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The Civil War Letters Of
Charles Harvey Hayden
Patriot & Hero
97th New York Volunteer Infantry
Donated and transcribed By Al Grenning

Editor's Note: On April 25th 1863, Charles writes to his sister Laura from the location of the Smoketown hospital for the last time. Because she represents the only connection to home, family and friends in Westernville, the letters he receives from her are a central part of his existence. In a gesture of appreciation he composes a poem representing his feelings toward her kindnesses. Although a few sentences at the end of the original document have been lost – the letter does reflect the feelings of severely wounded, lonesome and hospital confined Civil War soldier.


April 25th 63
Dear Sister,

I wrote to you sometime a go but have received no answers - are (you) sick or why do you not write? This hospital is about to be broken up and perhaps I may be sent home but you must not put to much hopes in my coming home. But, if I should come home I should be there next month. I hope you are well but your health was so poor when you wrote that I am afraid you’re sick.

Those that are going from this Hospital are going to Fredrick about twenty miles from here. Some twenty five or thirty went yesterday and more are going Monday.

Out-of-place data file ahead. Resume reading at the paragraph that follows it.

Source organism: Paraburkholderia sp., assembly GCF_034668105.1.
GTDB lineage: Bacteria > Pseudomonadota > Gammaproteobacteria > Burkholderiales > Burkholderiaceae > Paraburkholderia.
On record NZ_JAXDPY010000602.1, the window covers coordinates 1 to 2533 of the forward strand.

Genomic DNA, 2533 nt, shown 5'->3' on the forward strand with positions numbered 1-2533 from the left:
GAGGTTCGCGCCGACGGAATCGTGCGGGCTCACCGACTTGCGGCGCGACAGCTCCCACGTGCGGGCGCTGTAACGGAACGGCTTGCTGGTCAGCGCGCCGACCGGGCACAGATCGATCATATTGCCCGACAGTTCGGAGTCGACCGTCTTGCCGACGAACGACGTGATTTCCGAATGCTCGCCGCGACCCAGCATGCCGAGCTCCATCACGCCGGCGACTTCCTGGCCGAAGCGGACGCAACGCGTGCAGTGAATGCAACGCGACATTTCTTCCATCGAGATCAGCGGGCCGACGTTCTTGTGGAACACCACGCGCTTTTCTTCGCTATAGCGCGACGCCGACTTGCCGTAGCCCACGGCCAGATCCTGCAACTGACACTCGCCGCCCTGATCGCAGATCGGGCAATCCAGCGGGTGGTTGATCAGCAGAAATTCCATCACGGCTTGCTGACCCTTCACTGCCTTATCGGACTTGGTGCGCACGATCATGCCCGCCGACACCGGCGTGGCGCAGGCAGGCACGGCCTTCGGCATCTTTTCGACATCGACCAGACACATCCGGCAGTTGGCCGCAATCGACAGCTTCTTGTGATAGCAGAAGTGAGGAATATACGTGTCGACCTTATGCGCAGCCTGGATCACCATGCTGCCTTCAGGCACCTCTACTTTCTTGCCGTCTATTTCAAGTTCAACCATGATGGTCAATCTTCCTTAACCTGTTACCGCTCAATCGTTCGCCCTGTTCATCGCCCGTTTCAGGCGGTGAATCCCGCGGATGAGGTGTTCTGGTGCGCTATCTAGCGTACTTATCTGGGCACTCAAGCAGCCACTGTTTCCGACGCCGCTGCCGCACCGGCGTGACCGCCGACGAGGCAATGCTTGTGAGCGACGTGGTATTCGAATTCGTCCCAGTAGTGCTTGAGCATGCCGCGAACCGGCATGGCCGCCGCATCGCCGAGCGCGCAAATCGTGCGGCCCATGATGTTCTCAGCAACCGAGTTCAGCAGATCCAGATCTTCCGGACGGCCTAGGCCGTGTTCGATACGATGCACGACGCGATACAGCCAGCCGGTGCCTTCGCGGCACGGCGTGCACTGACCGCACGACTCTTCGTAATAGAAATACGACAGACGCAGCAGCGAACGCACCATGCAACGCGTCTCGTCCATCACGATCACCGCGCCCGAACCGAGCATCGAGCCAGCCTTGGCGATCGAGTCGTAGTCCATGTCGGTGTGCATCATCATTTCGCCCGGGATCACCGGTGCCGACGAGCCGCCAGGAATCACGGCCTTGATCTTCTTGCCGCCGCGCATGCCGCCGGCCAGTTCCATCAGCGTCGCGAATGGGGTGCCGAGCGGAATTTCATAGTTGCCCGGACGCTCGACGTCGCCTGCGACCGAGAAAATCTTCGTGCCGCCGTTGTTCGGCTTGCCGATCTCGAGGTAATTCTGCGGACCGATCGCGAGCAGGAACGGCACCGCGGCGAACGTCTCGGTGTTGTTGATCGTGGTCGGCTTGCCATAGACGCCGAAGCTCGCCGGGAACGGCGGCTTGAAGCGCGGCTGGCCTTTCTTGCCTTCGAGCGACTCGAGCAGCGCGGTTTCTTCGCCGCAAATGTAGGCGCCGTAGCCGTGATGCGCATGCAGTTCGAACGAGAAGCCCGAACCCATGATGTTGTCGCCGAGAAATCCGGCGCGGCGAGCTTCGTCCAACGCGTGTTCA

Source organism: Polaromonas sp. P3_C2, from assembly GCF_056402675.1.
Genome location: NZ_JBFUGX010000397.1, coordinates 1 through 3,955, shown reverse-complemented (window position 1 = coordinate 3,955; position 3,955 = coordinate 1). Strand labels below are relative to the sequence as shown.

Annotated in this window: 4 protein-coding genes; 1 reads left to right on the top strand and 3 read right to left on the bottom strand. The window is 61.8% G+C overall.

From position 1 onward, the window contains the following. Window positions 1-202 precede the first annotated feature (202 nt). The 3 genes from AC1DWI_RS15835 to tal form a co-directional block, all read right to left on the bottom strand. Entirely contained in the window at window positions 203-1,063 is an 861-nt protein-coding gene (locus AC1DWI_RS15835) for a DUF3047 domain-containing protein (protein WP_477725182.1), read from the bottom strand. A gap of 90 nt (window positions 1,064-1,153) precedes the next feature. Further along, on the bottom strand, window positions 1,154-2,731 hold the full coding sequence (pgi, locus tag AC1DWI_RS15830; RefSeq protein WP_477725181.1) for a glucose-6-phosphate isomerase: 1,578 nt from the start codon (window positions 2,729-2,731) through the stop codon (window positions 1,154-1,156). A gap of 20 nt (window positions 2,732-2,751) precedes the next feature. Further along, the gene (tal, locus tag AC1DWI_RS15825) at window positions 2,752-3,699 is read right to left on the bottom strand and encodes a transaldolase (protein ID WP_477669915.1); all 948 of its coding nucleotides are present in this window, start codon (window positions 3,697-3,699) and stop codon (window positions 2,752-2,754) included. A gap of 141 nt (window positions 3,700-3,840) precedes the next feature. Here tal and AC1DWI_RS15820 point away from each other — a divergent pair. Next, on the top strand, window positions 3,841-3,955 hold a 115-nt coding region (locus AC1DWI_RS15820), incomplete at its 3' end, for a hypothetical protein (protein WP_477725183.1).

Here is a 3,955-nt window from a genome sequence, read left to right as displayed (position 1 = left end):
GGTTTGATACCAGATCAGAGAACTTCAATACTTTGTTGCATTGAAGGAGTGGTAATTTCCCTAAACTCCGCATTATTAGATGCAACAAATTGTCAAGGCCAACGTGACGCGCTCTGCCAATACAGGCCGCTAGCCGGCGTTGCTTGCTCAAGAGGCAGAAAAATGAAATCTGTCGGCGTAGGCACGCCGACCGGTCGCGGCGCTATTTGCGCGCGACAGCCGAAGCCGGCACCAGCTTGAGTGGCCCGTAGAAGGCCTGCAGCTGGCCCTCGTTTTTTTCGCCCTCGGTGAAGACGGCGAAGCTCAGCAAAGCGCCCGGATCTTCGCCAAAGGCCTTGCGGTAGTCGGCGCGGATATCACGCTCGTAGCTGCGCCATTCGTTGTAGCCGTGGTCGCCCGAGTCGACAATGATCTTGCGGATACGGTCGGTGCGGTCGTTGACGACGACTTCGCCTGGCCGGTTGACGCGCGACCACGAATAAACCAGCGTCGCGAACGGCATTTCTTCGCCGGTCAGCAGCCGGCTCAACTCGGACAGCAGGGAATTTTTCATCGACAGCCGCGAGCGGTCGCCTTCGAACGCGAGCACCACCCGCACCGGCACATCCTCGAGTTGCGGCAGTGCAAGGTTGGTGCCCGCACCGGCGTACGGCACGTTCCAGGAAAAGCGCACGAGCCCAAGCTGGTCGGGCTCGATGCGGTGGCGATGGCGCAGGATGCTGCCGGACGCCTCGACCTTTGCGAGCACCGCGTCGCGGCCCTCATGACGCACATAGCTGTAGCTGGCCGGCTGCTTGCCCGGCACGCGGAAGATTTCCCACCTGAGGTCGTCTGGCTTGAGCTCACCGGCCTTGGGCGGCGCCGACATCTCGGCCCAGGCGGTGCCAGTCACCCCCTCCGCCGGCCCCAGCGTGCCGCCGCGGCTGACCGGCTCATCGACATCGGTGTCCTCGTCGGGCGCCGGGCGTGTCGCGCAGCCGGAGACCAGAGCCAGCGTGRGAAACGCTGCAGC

The weather here is fine to day and the fields are green –
On the next pages I am going to write some of my composition.
How sweet the memory of
A sister kind and dear bound by a
Thousand acts of kindness (little acts its true)
But I never can forget them where ever I
May go.
T’is the little acts of kindness that are
Strewn from side to side that will
Make our life time happy and our
Moments sweetly glide
How I wish I’d siete (sight) that sister with a heart
So warm and true ever ready to receive
Me even anxious so to do
Dearest sister keep on hoping that we
May soon meet a gain - if on earth you
Never meet me – meet me in the heavenly plain

Dearest Sister please (do) not (loose) your hopes on things of time for soon we will leave them far behind. In the moments that now fly let us prepare to live and dye for who among us now may say how quickly we may pass away ----


These first appeared in the Boonville Herald and Adirondack Tourist, Boonville, New York in 2005. They are posted here with permission.


New York State Division of Military and Naval Affairs: Military History
Last modified: October 25, 2011

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